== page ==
I melted chocolate chips and a small amount of oil and coated cookies. Here's the problem: the chocolate won't harden up. Is there anything I can do NOW to help the situation, or is this just a sticky, melty, lost cause?

  • 22
    The best part about making a mistake with cookies is that you've now got an excuse to eat them all and start again.
    – Richard
    Commented Dec 27, 2020 at 15:58
  • Well, you could melt more chocolate, without the oil, and try over-coating the cookies. Basically, trying to encapsulate the still liquid spread. You could also try serving them frozen, or re-coating while frozen/cooled. What happens, or what would be a good idea, other than just eating the cookies, will largely depend on what you really did. You haven't described it in enough detail for us to know. Other than being able to say that the current coating isn't ever going to be hard at room temperature, there's really not much we're going to be able to say without more detailed information.
    – Makyen
    Commented Dec 27, 2020 at 16:43
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    why did you add oil to the chocolate? oil (what oil, btw?) is liquid at room temperature, so it would lower the melting point of the mixture.
    – njzk2
    Commented Dec 27, 2020 at 22:56
  • 3
    Cookies with gooey chocolate on top? I'm not seeing the problem... but I would be happy to taste it! Commented Dec 28, 2020 at 20:07

5 Answers 5


The problem is the “small amount of oil”. If you measured wrong or just eyeballed it, you now have a chocolate spread instead of a solid coating.

Storing the cookies in the fridge may or may not be enough to solidify the chocolate coating, but apart from that, there’s nothing you can do to change the chocolate. Depending on what matches the cookie flavor, dipping the sticky part in something like grated coconut or ground almonds may at least protect your fingers somewhat.

  • 4
    A dusting of cocoa could help with the stickiness as well.
    – GdD
    Commented Dec 27, 2020 at 13:08
  • 3
    Also possibly what kind of oil, and how fresh is the chocolate. I made some chocolate-covered vanilla fondants as "favours" for people around the place using leftover chocolate a few days ago (without trying to add oil), and they were OK but inclined to "sweat". The really rough stuff- scraps and shavings of various types- I saved for myself and added a little olive oil since that's what I had to hand, it's ended up a bit gritty but still looks a bit sweaty. Commented Dec 27, 2020 at 14:55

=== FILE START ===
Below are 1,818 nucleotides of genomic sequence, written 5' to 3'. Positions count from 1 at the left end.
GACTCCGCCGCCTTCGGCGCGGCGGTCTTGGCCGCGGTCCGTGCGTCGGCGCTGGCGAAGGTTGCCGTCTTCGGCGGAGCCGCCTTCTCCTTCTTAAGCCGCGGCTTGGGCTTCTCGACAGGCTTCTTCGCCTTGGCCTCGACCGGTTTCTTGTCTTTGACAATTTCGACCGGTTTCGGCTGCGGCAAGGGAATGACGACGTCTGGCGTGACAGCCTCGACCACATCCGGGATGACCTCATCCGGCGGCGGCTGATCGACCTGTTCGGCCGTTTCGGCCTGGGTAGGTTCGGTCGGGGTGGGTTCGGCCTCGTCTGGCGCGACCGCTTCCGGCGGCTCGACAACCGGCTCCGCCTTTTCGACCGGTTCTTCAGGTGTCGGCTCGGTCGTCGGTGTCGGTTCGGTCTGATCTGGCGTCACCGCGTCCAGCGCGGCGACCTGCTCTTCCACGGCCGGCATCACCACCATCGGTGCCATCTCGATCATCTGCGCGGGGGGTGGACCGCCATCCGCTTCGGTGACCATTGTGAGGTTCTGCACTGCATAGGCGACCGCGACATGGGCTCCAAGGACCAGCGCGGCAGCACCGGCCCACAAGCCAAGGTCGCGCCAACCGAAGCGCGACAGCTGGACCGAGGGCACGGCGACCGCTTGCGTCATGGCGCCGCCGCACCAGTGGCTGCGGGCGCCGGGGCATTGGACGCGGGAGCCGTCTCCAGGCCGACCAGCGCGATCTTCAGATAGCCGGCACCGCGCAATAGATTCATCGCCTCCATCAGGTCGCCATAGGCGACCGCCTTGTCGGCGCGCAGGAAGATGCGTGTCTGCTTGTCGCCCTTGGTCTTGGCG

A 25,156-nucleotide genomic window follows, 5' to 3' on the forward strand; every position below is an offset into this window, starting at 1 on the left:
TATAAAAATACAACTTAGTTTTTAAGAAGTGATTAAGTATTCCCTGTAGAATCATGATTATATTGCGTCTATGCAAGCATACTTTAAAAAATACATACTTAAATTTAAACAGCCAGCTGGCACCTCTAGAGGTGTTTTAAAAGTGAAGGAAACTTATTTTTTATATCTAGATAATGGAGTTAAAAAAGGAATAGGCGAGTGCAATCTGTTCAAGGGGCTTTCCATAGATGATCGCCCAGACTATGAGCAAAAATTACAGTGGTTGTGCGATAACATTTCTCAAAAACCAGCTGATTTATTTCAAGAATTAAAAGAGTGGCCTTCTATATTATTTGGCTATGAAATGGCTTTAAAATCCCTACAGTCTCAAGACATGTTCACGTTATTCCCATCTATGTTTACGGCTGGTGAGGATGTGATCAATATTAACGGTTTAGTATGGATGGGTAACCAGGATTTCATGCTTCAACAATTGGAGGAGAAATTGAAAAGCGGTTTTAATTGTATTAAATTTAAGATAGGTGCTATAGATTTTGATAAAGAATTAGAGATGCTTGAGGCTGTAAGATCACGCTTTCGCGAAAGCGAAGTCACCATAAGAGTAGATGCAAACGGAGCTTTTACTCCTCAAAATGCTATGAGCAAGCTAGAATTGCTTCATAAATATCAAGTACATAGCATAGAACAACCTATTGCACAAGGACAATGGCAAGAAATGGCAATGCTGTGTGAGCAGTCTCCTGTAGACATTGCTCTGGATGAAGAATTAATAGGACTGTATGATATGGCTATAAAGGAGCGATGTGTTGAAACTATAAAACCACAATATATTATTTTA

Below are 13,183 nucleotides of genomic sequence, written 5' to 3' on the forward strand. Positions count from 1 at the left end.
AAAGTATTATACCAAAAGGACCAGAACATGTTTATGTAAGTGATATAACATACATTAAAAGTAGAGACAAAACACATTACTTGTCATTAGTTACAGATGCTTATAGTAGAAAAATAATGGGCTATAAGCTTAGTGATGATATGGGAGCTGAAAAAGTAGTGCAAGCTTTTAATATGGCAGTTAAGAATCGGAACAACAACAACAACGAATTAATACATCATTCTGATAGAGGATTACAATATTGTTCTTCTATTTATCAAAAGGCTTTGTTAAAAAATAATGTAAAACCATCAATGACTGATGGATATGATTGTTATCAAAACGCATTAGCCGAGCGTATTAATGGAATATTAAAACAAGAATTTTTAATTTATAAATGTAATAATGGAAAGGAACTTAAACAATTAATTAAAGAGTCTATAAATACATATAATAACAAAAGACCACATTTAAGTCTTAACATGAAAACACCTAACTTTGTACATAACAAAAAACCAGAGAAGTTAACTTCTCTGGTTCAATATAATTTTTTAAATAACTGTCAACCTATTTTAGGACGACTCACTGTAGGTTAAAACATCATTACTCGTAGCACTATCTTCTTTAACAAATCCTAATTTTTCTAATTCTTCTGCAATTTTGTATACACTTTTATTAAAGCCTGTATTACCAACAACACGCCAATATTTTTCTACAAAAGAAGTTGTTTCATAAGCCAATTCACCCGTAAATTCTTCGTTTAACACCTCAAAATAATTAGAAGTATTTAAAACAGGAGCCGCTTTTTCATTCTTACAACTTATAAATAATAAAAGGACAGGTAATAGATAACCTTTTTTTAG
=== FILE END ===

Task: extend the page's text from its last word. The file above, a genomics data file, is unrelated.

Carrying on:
It may have something to do with the temperature that the coated cookies are stored at, I mean, some room temperatures can be significantly higher than others. Perhaps the chocolate will harden in the fridge?

If the temperature is not the case, get this: You can drizzle or brush on another, likely thin, layer of pure melted chocolate (who doesn't love more chocolate :p) over the existing chocolate coating.

If my calculations are correct, pure melted chocolate will harden on soft surfaces (like Nutella) just as well on hard surfaces (like more solid chocolate).


In addition to Stephie's answer, when melting and re-cooling chocolate, it needs to be tempered properly. That refers to how the chocolate is cooled and "seeded". The fats in chocolate can have several different crystal structures. That affects the texture of the chocolate. The particular structure your chocolate has depends on how it's tempered. Here's one method from Ghirardelli:

Grate or chop the desired amount of chocolate. Place two-thirds of the chocolate in the top pan of a double boiler. Heat over hot but not boiling water, stirring constantly, until chocolate reaches 110°–115°F. Place the top pan of the double boiler on a towel. Cool chocolate to 95°–100°F. Add the remaining chocolate to the top pan, stirring until melted. The chocolate is now ready to be used for molding candies, coating, or dipping.

Adding the unmelted chocolate is adding a "seed" of the desired crystal structure so the melted fats will match the structure of the unmelted crystals.


I would say take one cookie, turn it upside down and place it on another cookie. Unless the mixture is too fluid you should be able to eat the cookies this way.

Maybe try sugar powder or cocoanut flakes to bind the oil? If that fails you can still take one cookie, turn it upside down ....

  • Welcome to SA! I'm afraid this answer isn't related to the actual question. The question asks for a solution to salvage the coating. Commented Dec 29, 2020 at 2:33
  • the second part is
    – Miarau
    Commented Dec 29, 2020 at 4:21

Sounds like you might have messed up the tempering of the chocolate.

In order to get chocolate that doesn't melt easily at room temperature, you need to properly temper the chocolate. This is a very complicated process involving holding the chocolate at specific temperatures for a specific period of time. Additionally, adding oil to the chocolate might have resulted in the tempering time and temperatures being altered as a result of the adulteration of the chocolate.

You may need to throw away all of the chocolate and making new, unadulterated chocolate that has been properly tempered, but if the problem is that the chocolate hasn't been tempered properly and the adulteration haven't altered its characteristics too much, you might be able to save it by scraping it all off of your cookies, then melting down some chocolate and adding your adulterated chocolate into it before following a proper tempering process.

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